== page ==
But for Jeremiah it isn’t enough to tell the parable of the two baskets. A few verses later he prophesies the destruction of the city and the temple: “Thus says the Lord: »...I will make this house like Shiloh«” (26:4-5). The foreseeable consequences of this prophecy promptly arrive, too: “The priests and the prophets and all the people heard Jeremiah speaking these words in the house of the Lord. ... [they] laid hold of him, saying, »You shall die! Why have you prophesied in the name of the Lord, saying, ‘This house shall be like Shiloh, and this city shall be desolate, without inhabitant’?«” (26:7-9). However, this time, the death sentence was not executed, because 'certain of the elders of the land', spoke in the assembly and said, “Micah of Moresheth prophesied in the days of Hezekiah king of Judah, and said to all the people of Judah: (...) »Zion shall be ploughed as a field; / Jerusalem shall become a heap of ruins, / and the mountain of the house a wooded height.« Did Hezekiah king of Judah and all Judah put him to death? (...) But we are about to bring great disaster upon ourselves.” (26:18-19).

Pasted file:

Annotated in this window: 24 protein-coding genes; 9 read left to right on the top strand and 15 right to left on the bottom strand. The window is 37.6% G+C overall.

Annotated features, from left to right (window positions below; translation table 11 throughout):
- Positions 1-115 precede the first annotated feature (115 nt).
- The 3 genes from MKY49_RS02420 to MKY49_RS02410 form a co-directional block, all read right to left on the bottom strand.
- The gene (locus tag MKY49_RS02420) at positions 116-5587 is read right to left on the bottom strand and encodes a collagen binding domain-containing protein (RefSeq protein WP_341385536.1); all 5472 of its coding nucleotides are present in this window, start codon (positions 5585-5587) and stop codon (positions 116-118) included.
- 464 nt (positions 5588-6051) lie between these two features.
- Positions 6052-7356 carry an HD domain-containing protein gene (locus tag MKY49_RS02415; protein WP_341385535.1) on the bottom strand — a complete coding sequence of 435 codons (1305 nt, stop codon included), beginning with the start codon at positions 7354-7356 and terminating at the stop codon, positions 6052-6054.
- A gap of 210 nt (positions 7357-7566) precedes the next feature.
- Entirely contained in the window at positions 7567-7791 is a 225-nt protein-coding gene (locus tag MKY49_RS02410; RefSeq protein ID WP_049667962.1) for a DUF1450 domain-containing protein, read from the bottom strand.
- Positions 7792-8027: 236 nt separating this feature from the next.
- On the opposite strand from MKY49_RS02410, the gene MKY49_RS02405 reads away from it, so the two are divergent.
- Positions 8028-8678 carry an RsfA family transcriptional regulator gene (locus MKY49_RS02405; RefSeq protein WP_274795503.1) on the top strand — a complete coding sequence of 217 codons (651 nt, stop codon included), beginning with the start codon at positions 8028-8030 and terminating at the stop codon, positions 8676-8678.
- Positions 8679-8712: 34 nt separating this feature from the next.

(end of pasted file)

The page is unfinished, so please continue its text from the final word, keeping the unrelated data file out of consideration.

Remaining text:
In this episode, narrated by Baruk, there are some pearls hidden. Among the people there were still some elderly who remained faithful to the tradition of the Covenant, able to hear and believe in the prophets. The real enemies of Jeremiah and the prophets were the leaders, the false prophets and the priests. The ancient and constant tension-conflict between charisma and institution, and between the periphery and centre of the empire is repeated (neither Jeremiah nor Micah were from Jerusalem). Furthermore, these elders save Jeremiah by quoting an earlier prophet (Micah). There is a rare and beautiful testimony here that reveals a general and fundamental law of the Bible to us: true prophets recall and refer to each other, they save each other even when the one that saves the other lived a hundred years earlier. And the saved one resuscitates the one that saved him.